Taeyr tilted his head back, looking at the stars. He had his thumbs hooked in the sash around his waist, his stance tilted to put most his weight on one leg.
"I was born blind," he said, "I never saw magic because there had never been anything for me to see. I heard it instead, as that was the entirety of my world. Then, once I had listened long enough to understand it, I fixed my eyes."
I felt disoriented. For a moment, I could only stand there speechless, watching Taeyr's back.
"I had no idea," I whispered.
"Well, I never told you. Back then, I was content to play the seer, but I didn't want to play the blind seer." He turned so that he could look back at me. There was a tight, old anger on his face. "I only spent my childhood as a cripple, but it was enough. Besides. Can you imagine what would have happened if word spread that I had healed my own blindness? I can't do that for everyone, or perhaps not anyone. My own eyes... I didn't really heal them, not at first. Do you understand how sight works? I don't. So I just worked a spell to make them work, regardless of physiology, and over time I refined it until I think the spell became part of me just like my flesh and bone."
"It must have hurt," I said softly. Forced healing was difficult on the body and that was even with an understanding of how the muscle and skin was meant to go together.
"It did." He dropped his gaze. "For a long time. But being able to see was worth it and as I learned more about my own magic, it got better. I don't feel anything now."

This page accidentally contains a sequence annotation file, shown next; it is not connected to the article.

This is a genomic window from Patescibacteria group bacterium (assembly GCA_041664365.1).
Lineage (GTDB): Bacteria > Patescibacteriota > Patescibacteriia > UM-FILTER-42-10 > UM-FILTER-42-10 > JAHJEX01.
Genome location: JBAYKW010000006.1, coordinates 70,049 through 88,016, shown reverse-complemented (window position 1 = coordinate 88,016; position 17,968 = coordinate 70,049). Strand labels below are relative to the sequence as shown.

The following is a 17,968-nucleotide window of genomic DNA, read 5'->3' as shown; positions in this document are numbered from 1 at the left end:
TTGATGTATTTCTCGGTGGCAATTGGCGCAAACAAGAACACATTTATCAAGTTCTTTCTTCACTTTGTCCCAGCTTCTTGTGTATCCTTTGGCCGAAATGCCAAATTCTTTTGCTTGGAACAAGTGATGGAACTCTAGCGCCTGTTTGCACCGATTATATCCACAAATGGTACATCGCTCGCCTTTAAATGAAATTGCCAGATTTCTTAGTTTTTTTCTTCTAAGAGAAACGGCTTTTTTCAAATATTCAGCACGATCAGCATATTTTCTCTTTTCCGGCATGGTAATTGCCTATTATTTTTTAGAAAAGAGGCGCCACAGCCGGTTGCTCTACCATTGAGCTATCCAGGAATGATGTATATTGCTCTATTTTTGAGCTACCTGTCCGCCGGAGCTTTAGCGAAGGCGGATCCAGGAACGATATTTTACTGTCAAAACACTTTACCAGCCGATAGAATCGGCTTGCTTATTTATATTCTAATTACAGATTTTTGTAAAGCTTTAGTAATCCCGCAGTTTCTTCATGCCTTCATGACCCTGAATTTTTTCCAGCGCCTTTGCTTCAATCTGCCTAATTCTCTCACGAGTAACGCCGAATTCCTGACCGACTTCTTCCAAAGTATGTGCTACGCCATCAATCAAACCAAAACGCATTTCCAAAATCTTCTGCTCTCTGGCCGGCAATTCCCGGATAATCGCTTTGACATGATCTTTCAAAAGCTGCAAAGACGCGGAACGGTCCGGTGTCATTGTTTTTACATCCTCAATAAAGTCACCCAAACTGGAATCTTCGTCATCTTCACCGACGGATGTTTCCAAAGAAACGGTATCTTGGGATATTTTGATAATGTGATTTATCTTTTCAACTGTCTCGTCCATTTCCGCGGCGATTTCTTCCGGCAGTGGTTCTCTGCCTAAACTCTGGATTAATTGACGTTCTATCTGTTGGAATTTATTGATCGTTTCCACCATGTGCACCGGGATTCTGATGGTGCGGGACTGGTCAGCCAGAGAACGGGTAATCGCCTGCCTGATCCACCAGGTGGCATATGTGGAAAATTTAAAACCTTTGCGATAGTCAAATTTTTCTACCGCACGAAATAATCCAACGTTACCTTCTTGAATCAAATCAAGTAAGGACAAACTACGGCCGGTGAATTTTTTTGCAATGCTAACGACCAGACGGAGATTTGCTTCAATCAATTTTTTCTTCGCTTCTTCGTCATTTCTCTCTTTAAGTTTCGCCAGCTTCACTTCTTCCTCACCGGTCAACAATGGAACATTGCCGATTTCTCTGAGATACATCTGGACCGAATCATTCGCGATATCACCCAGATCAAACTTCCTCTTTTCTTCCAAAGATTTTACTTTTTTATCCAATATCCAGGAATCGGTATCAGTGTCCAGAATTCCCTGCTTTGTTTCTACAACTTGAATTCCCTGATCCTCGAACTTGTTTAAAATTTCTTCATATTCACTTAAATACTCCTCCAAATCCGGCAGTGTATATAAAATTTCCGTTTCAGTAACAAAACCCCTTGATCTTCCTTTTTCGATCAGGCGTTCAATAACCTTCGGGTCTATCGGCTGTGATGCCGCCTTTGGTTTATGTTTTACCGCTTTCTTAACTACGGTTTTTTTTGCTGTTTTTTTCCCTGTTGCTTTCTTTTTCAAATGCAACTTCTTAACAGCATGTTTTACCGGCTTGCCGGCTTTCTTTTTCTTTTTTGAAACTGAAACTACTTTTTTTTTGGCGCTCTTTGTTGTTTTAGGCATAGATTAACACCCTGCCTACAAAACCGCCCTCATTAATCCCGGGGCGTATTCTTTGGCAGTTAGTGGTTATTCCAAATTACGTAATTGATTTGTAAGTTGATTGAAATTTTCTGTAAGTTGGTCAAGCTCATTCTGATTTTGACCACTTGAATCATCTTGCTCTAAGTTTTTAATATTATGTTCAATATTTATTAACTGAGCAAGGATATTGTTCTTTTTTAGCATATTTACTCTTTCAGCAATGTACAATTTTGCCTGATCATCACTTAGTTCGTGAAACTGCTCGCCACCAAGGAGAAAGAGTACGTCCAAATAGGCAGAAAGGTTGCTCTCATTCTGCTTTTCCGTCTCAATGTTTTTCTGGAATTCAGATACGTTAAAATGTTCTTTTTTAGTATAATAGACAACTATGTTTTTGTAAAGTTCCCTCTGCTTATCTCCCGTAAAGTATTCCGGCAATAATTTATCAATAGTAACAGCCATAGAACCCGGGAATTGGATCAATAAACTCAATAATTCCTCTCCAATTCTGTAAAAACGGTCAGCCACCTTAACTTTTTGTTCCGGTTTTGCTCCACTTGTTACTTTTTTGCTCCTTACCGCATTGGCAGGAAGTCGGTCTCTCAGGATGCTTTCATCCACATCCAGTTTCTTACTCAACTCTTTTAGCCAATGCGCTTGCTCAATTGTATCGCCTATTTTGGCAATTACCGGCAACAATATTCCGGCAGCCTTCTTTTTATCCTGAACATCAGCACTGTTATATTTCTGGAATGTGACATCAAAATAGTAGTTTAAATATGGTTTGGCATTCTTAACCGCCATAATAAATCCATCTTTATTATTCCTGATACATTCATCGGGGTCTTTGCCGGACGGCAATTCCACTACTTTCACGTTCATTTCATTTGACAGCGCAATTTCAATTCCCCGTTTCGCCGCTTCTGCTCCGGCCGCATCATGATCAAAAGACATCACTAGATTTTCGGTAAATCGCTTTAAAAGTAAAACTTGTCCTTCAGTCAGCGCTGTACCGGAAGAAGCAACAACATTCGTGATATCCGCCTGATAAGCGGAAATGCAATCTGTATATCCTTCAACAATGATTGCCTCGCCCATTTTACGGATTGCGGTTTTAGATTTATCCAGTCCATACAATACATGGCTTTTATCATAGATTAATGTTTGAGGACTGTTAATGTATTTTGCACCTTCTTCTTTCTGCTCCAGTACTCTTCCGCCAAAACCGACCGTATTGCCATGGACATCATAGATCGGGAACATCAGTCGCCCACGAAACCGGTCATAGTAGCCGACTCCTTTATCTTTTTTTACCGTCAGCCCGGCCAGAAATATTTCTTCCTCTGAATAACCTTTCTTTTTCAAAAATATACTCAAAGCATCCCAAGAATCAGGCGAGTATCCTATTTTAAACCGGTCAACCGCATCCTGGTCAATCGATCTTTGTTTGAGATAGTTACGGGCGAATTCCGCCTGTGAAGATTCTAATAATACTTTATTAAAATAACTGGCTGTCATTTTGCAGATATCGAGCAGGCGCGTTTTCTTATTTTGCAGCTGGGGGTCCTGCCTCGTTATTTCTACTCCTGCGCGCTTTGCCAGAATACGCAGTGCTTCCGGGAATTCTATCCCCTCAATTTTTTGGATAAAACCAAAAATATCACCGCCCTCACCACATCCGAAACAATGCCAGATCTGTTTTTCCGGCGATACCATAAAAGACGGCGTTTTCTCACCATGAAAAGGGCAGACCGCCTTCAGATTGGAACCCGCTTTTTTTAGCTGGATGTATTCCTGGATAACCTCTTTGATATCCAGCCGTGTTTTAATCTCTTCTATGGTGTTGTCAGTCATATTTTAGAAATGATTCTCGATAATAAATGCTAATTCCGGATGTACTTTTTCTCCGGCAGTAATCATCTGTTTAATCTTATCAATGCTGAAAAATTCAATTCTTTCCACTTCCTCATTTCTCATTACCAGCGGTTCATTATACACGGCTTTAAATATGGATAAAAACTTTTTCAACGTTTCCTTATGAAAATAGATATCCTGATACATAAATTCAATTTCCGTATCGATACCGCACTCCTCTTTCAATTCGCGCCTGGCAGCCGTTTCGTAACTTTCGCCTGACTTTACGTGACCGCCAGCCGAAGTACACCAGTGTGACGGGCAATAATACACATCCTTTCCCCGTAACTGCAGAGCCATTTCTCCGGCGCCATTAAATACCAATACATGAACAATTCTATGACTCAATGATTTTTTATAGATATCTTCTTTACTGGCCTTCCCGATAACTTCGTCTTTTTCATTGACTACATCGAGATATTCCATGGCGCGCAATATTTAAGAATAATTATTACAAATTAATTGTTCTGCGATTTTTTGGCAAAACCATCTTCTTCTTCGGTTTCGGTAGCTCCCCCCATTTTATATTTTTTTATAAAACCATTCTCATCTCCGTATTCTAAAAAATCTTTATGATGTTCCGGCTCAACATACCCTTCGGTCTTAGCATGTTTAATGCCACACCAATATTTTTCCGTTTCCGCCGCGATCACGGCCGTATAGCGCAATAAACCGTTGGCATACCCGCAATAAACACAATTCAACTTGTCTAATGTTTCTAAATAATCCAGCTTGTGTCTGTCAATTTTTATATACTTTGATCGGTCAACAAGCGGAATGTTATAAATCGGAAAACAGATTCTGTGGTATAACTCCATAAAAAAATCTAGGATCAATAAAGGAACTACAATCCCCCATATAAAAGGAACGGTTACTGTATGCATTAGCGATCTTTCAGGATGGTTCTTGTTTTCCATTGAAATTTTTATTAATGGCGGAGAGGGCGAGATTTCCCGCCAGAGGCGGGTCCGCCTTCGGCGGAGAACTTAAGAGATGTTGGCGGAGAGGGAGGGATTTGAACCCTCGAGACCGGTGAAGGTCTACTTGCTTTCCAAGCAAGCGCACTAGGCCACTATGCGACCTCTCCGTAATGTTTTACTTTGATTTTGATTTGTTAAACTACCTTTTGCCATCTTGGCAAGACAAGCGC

Absently, he reached up to touch the edge of his face, at the corner of his eye. Then he dropped his hand and looked aside, sharply. Ratter was returning with the horses. The northerner fell in behind us and we headed to the treeline as a group, Taeyr taking the lead. I noticed that Warre walked close behind the archmage and he seemed uneasier now than he had before. I dropped back a pace, thinking that perhaps the spy wanted to speak to Taeyr, and it seemed my suspicion was correct.
"Archmage," Warre said and I was amazed at how calmly neutral his voice was, "If we're to spy for you, you understand that it could turn dangerous."
"Then I ask again if you would remove these binds."
"No. I have decided and I will not be swayed. I saw into your mind, spy-master, and I know you would kill me if you could and that you have utter disregard for the lives of the northerners. The binding stays." Taeyr cast a glance back at me. "Lada, I'd appreciate if you respected this."
"That was pretty high on our list of rules," I replied peevishly, "You don't break the working of another archmage."
"They were never official rules."
"Berain wrote them down once, the presumptuous upstart. I should have kicked him while he was down a few more times than I did."